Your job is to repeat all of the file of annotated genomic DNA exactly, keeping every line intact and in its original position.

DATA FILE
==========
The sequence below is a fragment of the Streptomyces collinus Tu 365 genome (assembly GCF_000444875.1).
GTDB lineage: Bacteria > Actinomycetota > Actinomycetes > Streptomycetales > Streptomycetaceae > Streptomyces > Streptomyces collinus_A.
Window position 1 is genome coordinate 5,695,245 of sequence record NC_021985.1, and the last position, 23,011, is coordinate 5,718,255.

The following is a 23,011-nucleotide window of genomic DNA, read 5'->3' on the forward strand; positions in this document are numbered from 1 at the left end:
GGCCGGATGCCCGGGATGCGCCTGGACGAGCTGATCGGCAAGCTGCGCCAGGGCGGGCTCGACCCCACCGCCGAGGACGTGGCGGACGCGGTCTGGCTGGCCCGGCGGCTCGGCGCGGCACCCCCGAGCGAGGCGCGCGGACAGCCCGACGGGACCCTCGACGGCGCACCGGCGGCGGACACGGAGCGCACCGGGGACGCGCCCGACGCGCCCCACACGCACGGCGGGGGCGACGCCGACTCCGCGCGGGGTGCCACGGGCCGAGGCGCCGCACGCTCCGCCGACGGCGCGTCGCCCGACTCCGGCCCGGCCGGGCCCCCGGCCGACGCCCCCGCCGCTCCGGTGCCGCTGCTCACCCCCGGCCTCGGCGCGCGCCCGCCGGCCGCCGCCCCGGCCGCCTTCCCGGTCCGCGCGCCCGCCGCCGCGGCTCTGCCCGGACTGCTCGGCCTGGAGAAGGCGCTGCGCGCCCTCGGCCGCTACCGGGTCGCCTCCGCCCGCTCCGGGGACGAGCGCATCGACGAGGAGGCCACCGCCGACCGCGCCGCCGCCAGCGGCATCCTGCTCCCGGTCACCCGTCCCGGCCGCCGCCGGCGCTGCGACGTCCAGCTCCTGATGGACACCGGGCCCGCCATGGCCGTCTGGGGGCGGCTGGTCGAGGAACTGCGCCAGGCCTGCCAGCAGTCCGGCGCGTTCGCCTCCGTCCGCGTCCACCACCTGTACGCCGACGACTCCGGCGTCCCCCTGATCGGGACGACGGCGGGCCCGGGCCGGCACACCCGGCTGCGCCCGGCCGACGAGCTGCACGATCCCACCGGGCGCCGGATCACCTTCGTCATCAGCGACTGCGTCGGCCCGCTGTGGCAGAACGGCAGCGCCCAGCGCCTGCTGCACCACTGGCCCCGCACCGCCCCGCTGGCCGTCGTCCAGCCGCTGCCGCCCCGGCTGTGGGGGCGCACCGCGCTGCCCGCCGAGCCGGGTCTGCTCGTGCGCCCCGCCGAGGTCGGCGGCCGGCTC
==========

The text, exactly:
The sequence below is a fragment of the Streptomyces collinus Tu 365 genome (assembly GCF_000444875.1).
GTDB lineage: Bacteria > Actinomycetota > Actinomycetes > Streptomycetales > Streptomycetaceae > Streptomyces > Streptomyces collinus_A.
Window position 1 is genome coordinate 5,695,245 of sequence record NC_021985.1, and the last position, 23,011, is coordinate 5,718,255.

The following is a 23,011-nucleotide window of genomic DNA, read 5'->3' on the forward strand; positions in this document are numbered from 1 at the left end:
GGCCGGATGCCCGGGATGCGCCTGGACGAGCTGATCGGCAAGCTGCGCCAGGGCGGGCTCGACCCCACCGCCGAGGACGTGGCGGACGCGGTCTGGCTGGCCCGGCGGCTCGGCGCGGCACCCCCGAGCGAGGCGCGCGGACAGCCCGACGGGACCCTCGACGGCGCACCGGCGGCGGACACGGAGCGCACCGGGGACGCGCCCGACGCGCCCCACACGCACGGCGGGGGCGACGCCGACTCCGCGCGGGGTGCCACGGGCCGAGGCGCCGCACGCTCCGCCGACGGCGCGTCGCCCGACTCCGGCCCGGCCGGGCCCCCGGCCGACGCCCCCGCCGCTCCGGTGCCGCTGCTCACCCCCGGCCTCGGCGCGCGCCCGCCGGCCGCCGCCCCGGCCGCCTTCCCGGTCCGCGCGCCCGCCGCCGCGGCTCTGCCCGGACTGCTCGGCCTGGAGAAGGCGCTGCGCGCCCTCGGCCGCTACCGGGTCGCCTCCGCCCGCTCCGGGGACGAGCGCATCGACGAGGAGGCCACCGCCGACCGCGCCGCCGCCAGCGGCATCCTGCTCCCGGTCACCCGTCCCGGCCGCCGCCGGCGCTGCGACGTCCAGCTCCTGATGGACACCGGGCCCGCCATGGCCGTCTGGGGGCGGCTGGTCGAGGAACTGCGCCAGGCCTGCCAGCAGTCCGGCGCGTTCGCCTCCGTCCGCGTCCACCACCTGTACGCCGACGACTCCGGCGTCCCCCTGATCGGGACGACGGCGGGCCCGGGCCGGCACACCCGGCTGCGCCCGGCCGACGAGCTGCACGATCCCACCGGGCGCCGGATCACCTTCGTCATCAGCGACTGCGTCGGCCCGCTGTGGCAGAACGGCAGCGCCCAGCGCCTGCTGCACCACTGGCCCCGCACCGCCCCGCTGGCCGTCGTCCAGCCGCTGCCGCCCCGGCTGTGGGGGCGCACCGCGCTGCCCGCCGAGCCGGGTCTGCTCGTGCGCCCCGCCGAGGTCGGCGGCCGGCTC